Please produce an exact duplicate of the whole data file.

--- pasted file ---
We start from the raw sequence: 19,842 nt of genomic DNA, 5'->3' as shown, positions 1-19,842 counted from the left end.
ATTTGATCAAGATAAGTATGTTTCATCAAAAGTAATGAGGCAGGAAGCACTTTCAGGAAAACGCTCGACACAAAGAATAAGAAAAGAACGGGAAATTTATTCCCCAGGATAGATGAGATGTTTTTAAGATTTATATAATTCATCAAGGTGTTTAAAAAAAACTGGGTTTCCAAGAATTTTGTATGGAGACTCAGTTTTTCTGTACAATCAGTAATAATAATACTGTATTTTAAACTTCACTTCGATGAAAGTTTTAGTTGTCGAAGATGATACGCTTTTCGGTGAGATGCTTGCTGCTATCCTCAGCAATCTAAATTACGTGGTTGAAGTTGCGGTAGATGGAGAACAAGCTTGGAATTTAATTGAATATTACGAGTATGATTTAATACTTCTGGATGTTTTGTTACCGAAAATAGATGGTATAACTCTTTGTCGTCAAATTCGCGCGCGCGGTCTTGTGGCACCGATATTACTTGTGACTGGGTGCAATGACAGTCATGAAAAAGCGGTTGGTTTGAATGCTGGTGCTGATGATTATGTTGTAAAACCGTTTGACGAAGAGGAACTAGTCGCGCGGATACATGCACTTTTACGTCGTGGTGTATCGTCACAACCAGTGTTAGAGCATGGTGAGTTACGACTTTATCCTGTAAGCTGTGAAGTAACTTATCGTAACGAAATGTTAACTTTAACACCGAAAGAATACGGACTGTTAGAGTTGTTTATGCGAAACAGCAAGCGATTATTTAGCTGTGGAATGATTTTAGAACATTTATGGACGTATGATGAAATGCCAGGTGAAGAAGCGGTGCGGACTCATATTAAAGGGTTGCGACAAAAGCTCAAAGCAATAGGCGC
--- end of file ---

We start from the raw sequence: 19,842 nt of genomic DNA, 5'->3' as shown, positions 1-19,842 counted from the left end.
ATTTGATCAAGATAAGTATGTTTCATCAAAAGTAATGAGGCAGGAAGCACTTTCAGGAAAACGCTCGACACAAAGAATAAGAAAAGAACGGGAAATTTATTCCCCAGGATAGATGAGATGTTTTTAAGATTTATATAATTCATCAAGGTGTTTAAAAAAAACTGGGTTTCCAAGAATTTTGTATGGAGACTCAGTTTTTCTGTACAATCAGTAATAATAATACTGTATTTTAAACTTCACTTCGATGAAAGTTTTAGTTGTCGAAGATGATACGCTTTTCGGTGAGATGCTTGCTGCTATCCTCAGCAATCTAAATTACGTGGTTGAAGTTGCGGTAGATGGAGAACAAGCTTGGAATTTAATTGAATATTACGAGTATGATTTAATACTTCTGGATGTTTTGTTACCGAAAATAGATGGTATAACTCTTTGTCGTCAAATTCGCGCGCGCGGTCTTGTGGCACCGATATTACTTGTGACTGGGTGCAATGACAGTCATGAAAAAGCGGTTGGTTTGAATGCTGGTGCTGATGATTATGTTGTAAAACCGTTTGACGAAGAGGAACTAGTCGCGCGGATACATGCACTTTTACGTCGTGGTGTATCGTCACAACCAGTGTTAGAGCATGGTGAGTTACGACTTTATCCTGTAAGCTGTGAAGTAACTTATCGTAACGAAATGTTAACTTTAACACCGAAAGAATACGGACTGTTAGAGTTGTTTATGCGAAACAGCAAGCGATTATTTAGCTGTGGAATGATTTTAGAACATTTATGGACGTATGATGAAATGCCAGGTGAAGAAGCGGTGCGGACTCATATTAAAGGGTTGCGACAAAAGCTCAAAGCAATAGGCGC